The company has also heavily cut its portfolio of games through sales of IP to other publishers, in order to focus on Darkest Dungeon, Hel and Anastyr – while Vesperini and fellow co-founder Benoit Vogt have not paid themselves a salary from Mythic since the beginning of 2023.

Those decisions have seen the firm slash its operating costs by 80% – a situation which leaves it unable to develop or launch new projects, but that it hopes will allow it to complete the Kickstarters for which it has already raised capital.

When BoardGameWire asked if Darkest Dungeon had been offered as a Kickstarter at too low a price, even before the global financial problems, Vesperini said, “At the time of the Darkest Dungeon Kickstarter campaign, we couldn’t imagine that costs would explode everywhere.

“Who could have predicted the war in Ukraine and the inflationary crisis that followed? What’s more, we were in an extremely competitive market back then, which meant that we had to match our competitors’ offers as closely as possible.

“As soon as we became aware of these inflationary risks, we raised the prices of our games. But that didn’t solve the problem of games that were already funded and had yet to be shipped, and we had a lot of them.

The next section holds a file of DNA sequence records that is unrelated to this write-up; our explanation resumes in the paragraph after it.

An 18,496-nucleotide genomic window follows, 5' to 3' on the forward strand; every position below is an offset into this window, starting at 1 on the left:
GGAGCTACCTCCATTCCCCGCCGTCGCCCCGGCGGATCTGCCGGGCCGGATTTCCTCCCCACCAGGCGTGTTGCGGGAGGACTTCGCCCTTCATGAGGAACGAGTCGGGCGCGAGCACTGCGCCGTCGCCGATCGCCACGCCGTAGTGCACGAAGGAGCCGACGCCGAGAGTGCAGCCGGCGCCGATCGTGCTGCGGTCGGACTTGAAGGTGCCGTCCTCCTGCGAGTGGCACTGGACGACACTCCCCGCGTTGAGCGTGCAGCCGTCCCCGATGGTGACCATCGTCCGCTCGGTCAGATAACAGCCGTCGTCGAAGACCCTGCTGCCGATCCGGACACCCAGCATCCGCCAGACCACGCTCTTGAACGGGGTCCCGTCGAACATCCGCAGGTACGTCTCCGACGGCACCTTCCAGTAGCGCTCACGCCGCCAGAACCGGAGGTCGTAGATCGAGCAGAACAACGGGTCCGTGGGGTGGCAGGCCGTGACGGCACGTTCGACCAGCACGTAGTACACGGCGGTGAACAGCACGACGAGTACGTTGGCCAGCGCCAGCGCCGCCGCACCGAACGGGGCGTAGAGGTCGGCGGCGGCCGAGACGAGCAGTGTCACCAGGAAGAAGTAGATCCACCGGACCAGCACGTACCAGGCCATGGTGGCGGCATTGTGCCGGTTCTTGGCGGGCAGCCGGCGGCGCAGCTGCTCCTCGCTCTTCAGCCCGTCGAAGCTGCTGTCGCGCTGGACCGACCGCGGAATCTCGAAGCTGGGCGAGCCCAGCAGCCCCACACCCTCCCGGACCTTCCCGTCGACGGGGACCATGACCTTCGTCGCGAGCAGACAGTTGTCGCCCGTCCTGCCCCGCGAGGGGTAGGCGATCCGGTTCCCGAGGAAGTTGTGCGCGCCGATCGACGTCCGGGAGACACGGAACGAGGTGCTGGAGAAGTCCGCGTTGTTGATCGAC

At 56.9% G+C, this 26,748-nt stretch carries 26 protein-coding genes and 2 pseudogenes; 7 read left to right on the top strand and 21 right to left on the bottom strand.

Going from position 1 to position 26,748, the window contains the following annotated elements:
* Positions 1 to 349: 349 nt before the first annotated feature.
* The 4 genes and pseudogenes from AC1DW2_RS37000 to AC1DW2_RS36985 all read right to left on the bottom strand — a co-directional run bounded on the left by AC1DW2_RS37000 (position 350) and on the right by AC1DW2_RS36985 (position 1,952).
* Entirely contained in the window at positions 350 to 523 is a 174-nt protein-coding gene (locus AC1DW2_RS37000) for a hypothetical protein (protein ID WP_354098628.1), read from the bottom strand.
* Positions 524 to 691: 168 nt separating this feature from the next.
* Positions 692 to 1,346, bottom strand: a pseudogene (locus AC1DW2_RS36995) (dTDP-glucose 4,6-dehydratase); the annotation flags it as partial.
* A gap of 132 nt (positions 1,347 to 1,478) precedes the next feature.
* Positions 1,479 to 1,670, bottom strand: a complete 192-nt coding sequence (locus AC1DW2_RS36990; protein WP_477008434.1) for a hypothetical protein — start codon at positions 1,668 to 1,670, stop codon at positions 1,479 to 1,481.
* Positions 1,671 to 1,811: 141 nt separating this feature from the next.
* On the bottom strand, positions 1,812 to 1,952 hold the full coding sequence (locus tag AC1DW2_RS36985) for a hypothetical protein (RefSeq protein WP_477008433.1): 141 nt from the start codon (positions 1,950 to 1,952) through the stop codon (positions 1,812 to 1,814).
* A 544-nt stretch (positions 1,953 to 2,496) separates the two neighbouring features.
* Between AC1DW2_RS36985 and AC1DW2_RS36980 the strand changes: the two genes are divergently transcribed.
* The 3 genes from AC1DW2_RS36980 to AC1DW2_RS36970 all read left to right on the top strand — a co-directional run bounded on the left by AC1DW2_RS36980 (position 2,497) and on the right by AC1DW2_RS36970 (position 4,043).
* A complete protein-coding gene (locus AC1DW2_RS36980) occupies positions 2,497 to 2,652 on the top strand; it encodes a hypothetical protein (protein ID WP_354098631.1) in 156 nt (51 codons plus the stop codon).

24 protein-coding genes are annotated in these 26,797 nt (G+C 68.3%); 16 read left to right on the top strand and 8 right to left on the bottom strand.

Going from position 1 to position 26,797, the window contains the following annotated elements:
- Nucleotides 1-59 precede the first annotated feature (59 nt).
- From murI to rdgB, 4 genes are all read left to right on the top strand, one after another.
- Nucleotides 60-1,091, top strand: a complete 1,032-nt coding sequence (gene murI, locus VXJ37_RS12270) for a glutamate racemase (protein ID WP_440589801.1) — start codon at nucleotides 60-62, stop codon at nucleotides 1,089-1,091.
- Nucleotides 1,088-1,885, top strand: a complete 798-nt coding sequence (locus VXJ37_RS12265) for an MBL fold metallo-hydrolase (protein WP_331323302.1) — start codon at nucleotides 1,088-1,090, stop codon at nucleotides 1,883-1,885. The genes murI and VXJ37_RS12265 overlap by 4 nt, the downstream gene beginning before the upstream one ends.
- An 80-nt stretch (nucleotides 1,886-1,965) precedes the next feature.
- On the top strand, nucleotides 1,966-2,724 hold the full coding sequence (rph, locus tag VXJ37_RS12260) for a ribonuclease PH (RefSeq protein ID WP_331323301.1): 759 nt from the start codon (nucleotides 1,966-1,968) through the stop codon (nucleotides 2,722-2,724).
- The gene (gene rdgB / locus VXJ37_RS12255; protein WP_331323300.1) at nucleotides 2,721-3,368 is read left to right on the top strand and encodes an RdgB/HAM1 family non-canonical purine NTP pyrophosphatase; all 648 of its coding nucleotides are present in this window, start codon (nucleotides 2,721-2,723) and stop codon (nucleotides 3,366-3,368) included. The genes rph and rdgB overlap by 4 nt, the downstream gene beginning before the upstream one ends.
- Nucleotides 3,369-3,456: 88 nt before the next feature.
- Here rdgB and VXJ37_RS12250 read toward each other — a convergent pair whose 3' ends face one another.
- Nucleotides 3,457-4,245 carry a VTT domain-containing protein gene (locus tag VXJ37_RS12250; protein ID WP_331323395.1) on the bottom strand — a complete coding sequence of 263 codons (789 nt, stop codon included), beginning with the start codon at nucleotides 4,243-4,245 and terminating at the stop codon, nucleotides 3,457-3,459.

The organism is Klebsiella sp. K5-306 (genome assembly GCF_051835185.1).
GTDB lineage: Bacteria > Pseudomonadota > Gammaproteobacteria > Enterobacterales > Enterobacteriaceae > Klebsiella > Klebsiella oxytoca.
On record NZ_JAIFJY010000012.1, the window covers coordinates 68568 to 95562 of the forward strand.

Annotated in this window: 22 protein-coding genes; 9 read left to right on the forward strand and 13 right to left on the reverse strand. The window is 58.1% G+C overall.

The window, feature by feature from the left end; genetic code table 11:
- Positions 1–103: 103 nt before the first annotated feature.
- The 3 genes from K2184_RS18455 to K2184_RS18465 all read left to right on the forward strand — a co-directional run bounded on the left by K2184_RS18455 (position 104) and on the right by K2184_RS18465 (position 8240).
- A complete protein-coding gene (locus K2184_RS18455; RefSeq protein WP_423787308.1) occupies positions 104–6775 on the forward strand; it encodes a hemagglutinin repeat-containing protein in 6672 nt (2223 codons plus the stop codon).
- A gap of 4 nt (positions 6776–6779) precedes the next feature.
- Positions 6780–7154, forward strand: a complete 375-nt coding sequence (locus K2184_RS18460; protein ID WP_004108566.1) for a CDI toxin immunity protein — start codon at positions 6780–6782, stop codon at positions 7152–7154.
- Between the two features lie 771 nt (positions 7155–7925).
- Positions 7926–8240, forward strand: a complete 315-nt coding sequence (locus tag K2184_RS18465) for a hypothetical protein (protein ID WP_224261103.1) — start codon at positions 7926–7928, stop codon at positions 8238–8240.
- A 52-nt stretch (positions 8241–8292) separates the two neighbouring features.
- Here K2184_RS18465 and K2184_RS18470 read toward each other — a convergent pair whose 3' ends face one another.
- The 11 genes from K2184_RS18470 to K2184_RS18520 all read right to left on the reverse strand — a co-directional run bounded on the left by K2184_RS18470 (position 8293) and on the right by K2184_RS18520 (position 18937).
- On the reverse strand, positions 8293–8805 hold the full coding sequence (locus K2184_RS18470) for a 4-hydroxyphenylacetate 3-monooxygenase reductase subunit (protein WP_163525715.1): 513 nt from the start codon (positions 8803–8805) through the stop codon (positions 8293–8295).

“If it hadn’t been for the increases related to the COVID crisis and the war in Ukraine, we would have been able to maintain those prices for Darkest Dungeon and deliver without asking for donations.”

Vesperini also said the company had been looking for distributors for some of its other projects, but would not be drawn on how those negotiations had progressed.

He said, “We are actively seeking solutions for all of our undelivered projects, and that the solutions will not necessarily always be the same.”

When asked which game Mythic would focus on after completing Darkest Dungeon, and whether those backers would be asked for extra commitments, Vesperini said, “We’ll move on to Rise of the Necromancers, probably in November. It’s too early at this point to announce the solution we have in mind or to give any numbers, as all of our human resources are currently dedicated to Darkest Dungeon.”